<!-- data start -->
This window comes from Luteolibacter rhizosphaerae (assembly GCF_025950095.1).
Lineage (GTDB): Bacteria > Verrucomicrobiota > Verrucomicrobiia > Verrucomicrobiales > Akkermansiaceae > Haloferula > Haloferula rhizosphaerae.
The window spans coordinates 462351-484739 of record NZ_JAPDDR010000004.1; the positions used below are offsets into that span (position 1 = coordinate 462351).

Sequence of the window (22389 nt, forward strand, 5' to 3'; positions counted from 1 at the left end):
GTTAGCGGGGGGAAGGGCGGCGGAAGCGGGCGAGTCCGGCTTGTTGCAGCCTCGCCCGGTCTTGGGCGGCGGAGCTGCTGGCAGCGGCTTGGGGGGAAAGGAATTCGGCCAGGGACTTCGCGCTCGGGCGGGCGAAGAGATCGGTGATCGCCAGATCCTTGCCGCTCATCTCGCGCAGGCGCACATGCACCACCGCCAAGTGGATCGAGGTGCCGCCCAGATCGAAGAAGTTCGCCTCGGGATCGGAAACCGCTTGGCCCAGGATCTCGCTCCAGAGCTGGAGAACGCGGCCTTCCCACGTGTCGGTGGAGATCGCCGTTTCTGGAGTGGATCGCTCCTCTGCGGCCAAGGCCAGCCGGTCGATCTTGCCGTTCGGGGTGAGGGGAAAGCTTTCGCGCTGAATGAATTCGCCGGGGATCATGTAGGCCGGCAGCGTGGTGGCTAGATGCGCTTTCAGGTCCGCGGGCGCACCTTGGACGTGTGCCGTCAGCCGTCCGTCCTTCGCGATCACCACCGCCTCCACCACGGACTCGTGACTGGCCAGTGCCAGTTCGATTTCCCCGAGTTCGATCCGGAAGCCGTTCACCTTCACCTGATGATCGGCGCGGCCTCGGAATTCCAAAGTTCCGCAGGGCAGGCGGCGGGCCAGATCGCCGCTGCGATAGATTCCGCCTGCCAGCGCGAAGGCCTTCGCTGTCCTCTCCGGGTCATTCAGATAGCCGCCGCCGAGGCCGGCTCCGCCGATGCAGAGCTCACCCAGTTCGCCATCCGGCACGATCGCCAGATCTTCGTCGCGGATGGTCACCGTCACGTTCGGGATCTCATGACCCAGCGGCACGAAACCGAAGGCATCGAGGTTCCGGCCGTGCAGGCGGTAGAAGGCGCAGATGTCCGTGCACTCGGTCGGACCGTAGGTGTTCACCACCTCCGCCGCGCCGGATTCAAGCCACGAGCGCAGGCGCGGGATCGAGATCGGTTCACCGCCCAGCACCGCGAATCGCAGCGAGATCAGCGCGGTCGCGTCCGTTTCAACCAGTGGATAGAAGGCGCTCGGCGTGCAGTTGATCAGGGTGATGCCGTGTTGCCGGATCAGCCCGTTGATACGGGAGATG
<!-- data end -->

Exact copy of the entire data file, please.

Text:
This window comes from Luteolibacter rhizosphaerae (assembly GCF_025950095.1).
Lineage (GTDB): Bacteria > Verrucomicrobiota > Verrucomicrobiia > Verrucomicrobiales > Akkermansiaceae > Haloferula > Haloferula rhizosphaerae.
The window spans coordinates 462351-484739 of record NZ_JAPDDR010000004.1; the positions used below are offsets into that span (position 1 = coordinate 462351).

Sequence of the window (22389 nt, forward strand, 5' to 3'; positions counted from 1 at the left end):
GTTAGCGGGGGGAAGGGCGGCGGAAGCGGGCGAGTCCGGCTTGTTGCAGCCTCGCCCGGTCTTGGGCGGCGGAGCTGCTGGCAGCGGCTTGGGGGGAAAGGAATTCGGCCAGGGACTTCGCGCTCGGGCGGGCGAAGAGATCGGTGATCGCCAGATCCTTGCCGCTCATCTCGCGCAGGCGCACATGCACCACCGCCAAGTGGATCGAGGTGCCGCCCAGATCGAAGAAGTTCGCCTCGGGATCGGAAACCGCTTGGCCCAGGATCTCGCTCCAGAGCTGGAGAACGCGGCCTTCCCACGTGTCGGTGGAGATCGCCGTTTCTGGAGTGGATCGCTCCTCTGCGGCCAAGGCCAGCCGGTCGATCTTGCCGTTCGGGGTGAGGGGAAAGCTTTCGCGCTGAATGAATTCGCCGGGGATCATGTAGGCCGGCAGCGTGGTGGCTAGATGCGCTTTCAGGTCCGCGGGCGCACCTTGGACGTGTGCCGTCAGCCGTCCGTCCTTCGCGATCACCACCGCCTCCACCACGGACTCGTGACTGGCCAGTGCCAGTTCGATTTCCCCGAGTTCGATCCGGAAGCCGTTCACCTTCACCTGATGATCGGCGCGGCCTCGGAATTCCAAAGTTCCGCAGGGCAGGCGGCGGGCCAGATCGCCGCTGCGATAGATTCCGCCTGCCAGCGCGAAGGCCTTCGCTGTCCTCTCCGGGTCATTCAGATAGCCGCCGCCGAGGCCGGCTCCGCCGATGCAGAGCTCACCCAGTTCGCCATCCGGCACGATCGCCAGATCTTCGTCGCGGATGGTCACCGTCACGTTCGGGATCTCATGACCCAGCGGCACGAAACCGAAGGCATCGAGGTTCCGGCCGTGCAGGCGGTAGAAGGCGCAGATGTCCGTGCACTCGGTCGGACCGTAGGTGTTCACCACCTCCGCCGCGCCGGATTCAAGCCACGAGCGCAGGCGCGGGATCGAGATCGGTTCACCGCCCAGCACCGCGAATCGCAGCGAGATCAGCGCGGTCGCGTCCGTTTCAACCAGTGGATAGAAGGCGCTCGGCGTGCAGTTGATCAGGGTGATGCCGTGTTGCCGGATCAGCCCGTTGATACGGGAGATG